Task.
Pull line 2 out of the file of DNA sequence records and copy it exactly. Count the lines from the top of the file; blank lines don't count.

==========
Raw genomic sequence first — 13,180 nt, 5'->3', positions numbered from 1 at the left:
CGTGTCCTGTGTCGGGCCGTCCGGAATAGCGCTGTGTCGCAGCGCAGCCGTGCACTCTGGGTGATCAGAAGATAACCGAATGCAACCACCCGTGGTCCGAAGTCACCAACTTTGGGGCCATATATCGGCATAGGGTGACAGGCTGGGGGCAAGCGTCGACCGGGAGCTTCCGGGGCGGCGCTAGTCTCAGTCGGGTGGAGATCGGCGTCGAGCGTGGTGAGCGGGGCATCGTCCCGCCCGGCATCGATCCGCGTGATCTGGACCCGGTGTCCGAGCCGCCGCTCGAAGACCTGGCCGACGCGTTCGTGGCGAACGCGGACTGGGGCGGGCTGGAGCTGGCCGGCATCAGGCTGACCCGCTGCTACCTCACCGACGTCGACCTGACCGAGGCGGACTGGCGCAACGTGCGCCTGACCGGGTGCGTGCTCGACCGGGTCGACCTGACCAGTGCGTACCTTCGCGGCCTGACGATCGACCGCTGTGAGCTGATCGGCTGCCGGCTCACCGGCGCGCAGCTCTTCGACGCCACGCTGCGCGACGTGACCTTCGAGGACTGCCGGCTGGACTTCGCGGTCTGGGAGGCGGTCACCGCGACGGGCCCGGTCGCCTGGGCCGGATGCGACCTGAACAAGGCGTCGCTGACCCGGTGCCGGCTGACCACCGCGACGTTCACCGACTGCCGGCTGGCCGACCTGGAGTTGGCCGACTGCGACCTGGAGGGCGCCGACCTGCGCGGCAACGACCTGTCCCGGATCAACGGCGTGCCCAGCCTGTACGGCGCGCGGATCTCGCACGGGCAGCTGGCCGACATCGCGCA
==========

CGTGTCCTGTGTCGGGCCGTCCGGAATAGCGCTGTGTCGCAGCGCAGCCGTGCACTCTGGGTGATCAGAAGATAACCGAATGCAACCACCCGTGGTCCGAAGTCACCAACTTTGGGGCCATATATCGGCATAGGGTGACAGGCTGGGGGCAAGCGTCGACCGGGAGCTTCCGGGGCGGCGCTAGTCTCAGTCGGGTGGAGATCGGCGTCGAGCGTGGTGAGCGGGGCATCGTCCCGCCCGGCATCGATCCGCGTGATCTGGACCCGGTGTCCGAGCCGCCGCTCGAAGACCTGGCCGACGCGTTCGTGGCGAACGCGGACTGGGGCGGGCTGGAGCTGGCCGGCATCAGGCTGACCCGCTGCTACCTCACCGACGTCGACCTGACCGAGGCGGACTGGCGCAACGTGCGCCTGACCGGGTGCGTGCTCGACCGGGTCGACCTGACCAGTGCGTACCTTCGCGGCCTGACGATCGACCGCTGTGAGCTGATCGGCTGCCGGCTCACCGGCGCGCAGCTCTTCGACGCCACGCTGCGCGACGTGACCTTCGAGGACTGCCGGCTGGACTTCGCGGTCTGGGAGGCGGTCACCGCGACGGGCCCGGTCGCCTGGGCCGGATGCGACCTGAACAAGGCGTCGCTGACCCGGTGCCGGCTGACCACCGCGACGTTCACCGACTGCCGGCTGGCCGACCTGGAGTTGGCCGACTGCGACCTGGAGGGCGCCGACCTGCGCGGCAACGACCTGTCCCGGATCAACGGCGTGCCCAGCCTGTACGGCGCGCGGATCTCGCACGGGCAGCTGGCCGACATCGCGCA